# 978-0123869449 Chapter 19

Document Type

Homework Help

Book Title

Radiative Heat Transfer 3rd Edition

Authors

Michael F. Modest

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CHAPTER 19

19.1 A semi-inﬁnite, gray, isotropically scattering medium, originally at zero temperature, is subjected to colli-

mated irradiation with a constant ﬂux qonormal to its nonreﬂecting surface. Set up the integral relationships

governing steady-state temperature and radiative heat ﬂux within the medium, assuming radiative equilib-

rium.

19.2

L

ql

ql = 100W/m2

45° 45°

= 0,

s

σ

= 1

κ

∋

= 0.2 cm–1

In a greenhouse a layer of water (thickness L=5 cm) is resting on

top of a black substrate. The water is loaded with growing organisms

that scatter light isotropically but do not absorb (σs=0.2 cm−1). The

water layer is illuminated by two long growth-enhancing lights, ﬁtted

with reﬂector shields that make the light essentially parallel each light

delivering a heat ﬂux of ql=100 W/m2(per unit area normal to the

light rays). Using the exact method, calculate energy generated within

the water and the radiative heat ﬂux absorbed by the black surface in

the zone between the lights, where the heat transfer is essentially one-

dimensional. Emission from the water and substrate are negligible.

Hint: Use Figs. 3-16 and 19-4.

(10.61).

(ii) Alternatively, evaluating ˆ

qc·ˆ

kwe ﬁnd that Gcand ˆ

qc·ˆ

kare the same as in Example 19.1 if qsis replaced

448 RADIATIVE HEAT TRANSFER

19.3 Reconsider the medium described in Example 19.1. Rather than being bounded by a cold black surface at the

bottom, the layer is now exposed to the nonparticipating gas as well as to solar irradiation (using mirrors)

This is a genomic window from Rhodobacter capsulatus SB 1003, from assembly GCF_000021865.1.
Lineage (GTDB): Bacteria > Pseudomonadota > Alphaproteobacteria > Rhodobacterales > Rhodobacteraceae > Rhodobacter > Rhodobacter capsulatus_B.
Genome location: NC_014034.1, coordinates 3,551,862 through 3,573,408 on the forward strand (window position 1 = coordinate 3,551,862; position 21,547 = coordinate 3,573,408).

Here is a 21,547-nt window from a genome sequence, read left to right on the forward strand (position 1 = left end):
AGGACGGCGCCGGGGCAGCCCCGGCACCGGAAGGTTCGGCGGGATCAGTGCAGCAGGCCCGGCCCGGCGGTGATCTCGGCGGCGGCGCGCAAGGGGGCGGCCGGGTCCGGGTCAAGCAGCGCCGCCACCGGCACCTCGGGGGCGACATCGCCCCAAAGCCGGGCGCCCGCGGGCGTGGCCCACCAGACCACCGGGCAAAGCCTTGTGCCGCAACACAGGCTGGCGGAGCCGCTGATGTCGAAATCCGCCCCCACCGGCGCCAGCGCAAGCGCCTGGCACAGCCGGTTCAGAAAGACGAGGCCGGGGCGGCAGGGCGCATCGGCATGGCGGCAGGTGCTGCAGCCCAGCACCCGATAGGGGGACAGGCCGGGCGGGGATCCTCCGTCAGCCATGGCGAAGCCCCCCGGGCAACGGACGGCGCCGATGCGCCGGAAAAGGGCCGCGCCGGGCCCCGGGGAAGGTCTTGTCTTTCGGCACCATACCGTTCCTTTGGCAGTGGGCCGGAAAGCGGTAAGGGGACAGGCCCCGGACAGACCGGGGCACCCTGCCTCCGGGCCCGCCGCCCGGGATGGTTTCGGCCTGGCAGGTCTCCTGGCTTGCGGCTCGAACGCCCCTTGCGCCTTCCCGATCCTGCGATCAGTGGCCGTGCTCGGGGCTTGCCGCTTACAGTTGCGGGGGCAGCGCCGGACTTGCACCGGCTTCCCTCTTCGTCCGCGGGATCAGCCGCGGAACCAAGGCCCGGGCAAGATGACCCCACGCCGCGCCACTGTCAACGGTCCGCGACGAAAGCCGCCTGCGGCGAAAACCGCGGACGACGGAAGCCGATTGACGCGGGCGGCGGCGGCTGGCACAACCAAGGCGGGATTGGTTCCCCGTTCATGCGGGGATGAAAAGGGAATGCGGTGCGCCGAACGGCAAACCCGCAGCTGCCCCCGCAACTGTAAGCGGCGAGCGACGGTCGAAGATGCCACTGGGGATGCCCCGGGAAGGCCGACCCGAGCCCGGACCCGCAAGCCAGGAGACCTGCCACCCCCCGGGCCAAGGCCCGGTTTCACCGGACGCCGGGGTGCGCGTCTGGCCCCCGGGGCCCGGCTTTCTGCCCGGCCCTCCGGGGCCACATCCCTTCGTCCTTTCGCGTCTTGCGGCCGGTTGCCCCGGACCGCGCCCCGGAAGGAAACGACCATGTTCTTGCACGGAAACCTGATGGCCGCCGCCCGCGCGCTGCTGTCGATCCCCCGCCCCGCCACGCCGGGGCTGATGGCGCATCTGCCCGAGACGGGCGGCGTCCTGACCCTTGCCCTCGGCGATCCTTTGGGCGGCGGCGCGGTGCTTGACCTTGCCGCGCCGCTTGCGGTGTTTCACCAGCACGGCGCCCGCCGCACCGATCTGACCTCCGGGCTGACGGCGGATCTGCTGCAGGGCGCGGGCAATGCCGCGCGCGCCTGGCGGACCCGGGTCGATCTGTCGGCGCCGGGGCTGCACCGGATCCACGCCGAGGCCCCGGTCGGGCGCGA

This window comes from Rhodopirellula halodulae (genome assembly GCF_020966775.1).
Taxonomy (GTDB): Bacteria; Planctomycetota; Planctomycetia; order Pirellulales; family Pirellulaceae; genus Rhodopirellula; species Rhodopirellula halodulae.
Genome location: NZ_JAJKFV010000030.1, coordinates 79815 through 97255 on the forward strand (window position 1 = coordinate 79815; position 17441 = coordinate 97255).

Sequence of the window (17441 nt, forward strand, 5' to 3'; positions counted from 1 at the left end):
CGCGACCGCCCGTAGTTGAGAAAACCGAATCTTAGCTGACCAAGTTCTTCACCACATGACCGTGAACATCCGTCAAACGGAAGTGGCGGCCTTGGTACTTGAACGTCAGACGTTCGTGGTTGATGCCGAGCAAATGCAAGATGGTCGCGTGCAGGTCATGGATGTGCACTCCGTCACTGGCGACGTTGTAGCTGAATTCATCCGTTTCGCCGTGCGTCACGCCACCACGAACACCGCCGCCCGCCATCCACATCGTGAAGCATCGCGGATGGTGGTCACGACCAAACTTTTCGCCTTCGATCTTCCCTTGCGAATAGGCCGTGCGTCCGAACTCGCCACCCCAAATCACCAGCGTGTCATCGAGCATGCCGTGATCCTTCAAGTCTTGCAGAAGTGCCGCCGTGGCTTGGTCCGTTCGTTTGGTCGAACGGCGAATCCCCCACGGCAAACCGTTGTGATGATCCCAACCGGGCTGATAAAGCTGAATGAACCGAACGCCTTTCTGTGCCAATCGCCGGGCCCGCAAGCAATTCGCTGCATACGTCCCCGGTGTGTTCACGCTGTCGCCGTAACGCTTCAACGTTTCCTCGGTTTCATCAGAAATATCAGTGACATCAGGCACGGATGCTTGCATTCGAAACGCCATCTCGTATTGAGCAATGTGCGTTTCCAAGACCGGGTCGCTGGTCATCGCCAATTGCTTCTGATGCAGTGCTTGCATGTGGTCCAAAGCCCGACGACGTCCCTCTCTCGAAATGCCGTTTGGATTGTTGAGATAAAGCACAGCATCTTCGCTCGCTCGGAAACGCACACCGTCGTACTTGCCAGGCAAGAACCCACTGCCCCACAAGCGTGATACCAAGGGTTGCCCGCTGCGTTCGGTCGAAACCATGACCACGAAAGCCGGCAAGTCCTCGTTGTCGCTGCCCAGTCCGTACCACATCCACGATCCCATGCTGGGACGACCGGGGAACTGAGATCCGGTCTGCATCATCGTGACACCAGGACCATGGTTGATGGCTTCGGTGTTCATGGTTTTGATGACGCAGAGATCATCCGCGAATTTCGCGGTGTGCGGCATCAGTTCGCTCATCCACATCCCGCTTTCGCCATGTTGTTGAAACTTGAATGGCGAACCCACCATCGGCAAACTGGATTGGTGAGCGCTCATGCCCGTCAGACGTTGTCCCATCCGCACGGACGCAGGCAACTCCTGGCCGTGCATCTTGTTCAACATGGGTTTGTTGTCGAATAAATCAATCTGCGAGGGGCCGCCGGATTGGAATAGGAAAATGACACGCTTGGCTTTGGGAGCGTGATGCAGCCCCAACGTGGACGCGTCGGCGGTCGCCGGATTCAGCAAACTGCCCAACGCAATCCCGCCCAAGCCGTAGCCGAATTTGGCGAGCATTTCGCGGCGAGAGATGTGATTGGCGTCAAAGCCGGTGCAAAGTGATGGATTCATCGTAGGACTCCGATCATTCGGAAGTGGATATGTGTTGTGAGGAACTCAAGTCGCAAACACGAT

on both sides. Determine radiative heat ﬂux and its divergence within the layer in terms of the function

Φ(τL, ω, µo, τ) given in Example 19.1.

CHAPTER 19 449

19.4 Solve Problem 19.1 using the P1-approximation.

and (19.20) become

dqd

dτ=(1 −ω)(4σT4−Gd)+ωGc,

Substituting,

dGd

dτ=−3q+3qoe−τ,

Gd=(5 −3e−τ)qo,

and

dqd

dτ=−dqc

dτ=qoe−τ=(1 −ω)(4σT4−Gd)+ωqoe−τ,

450 RADIATIVE HEAT TRANSFER

19.5 The starship Enterprise is hitting a Klingon cruiser with its phaser gun. The armament of the cruiser is a

partially reﬂecting material that, after some irradiation, partly evaporates, forming a protective gas layer

above the surface. Assuming that the surface is at evaporation temperature Tev and has an emittance ǫ,

the gas has an absorption coeﬃcient κ1and a thickness L, determine the fraction of the heat ﬂux that hits

the Klingon ship. Under these conditions you may assume the eﬀects of conduction and convection to be

negligible (but not reradiation from the gas). Use the P1-approximation.

CHAPTER 19 451

19.6 Reconsider Problem 19.5. After further irradiation, the surface material starts to disintegrate, spewing

particulate material into the gas layer. If we make the assumption that the debris has an absorption coeﬃcient

κpand (isotropic) scattering coeﬃcient σsp, how does this modify the surface irradiation?

Problem 19.5,

q=[5−(8/ǫ −3)e−τL]qph −4σTev

.

452 RADIATIVE HEAT TRANSFER

19.7 Consider a semi-inﬁnite gray medium with a nonreﬂecting surface. The medium is cold, absorbs (absorption

coeﬃcient κ) and scatters isotropically (scattering coeﬃcient σs). Collimated radiation obeying the relation

qc=qo(1 −cos ατx)ˆ

k

shines normally onto the medium as shown. Determine the reﬂectivity of the medium (i.e., the fraction of the

irradiation leaving the interface in the opposite direction), using the P1-approximation.

Hint: To solve the two-dimensional governing equation, set Gd(τx, τz)=G1(τz)+G2(τz) cos ατx.

z, z

τ

x, x

τ

qc (x)

τ

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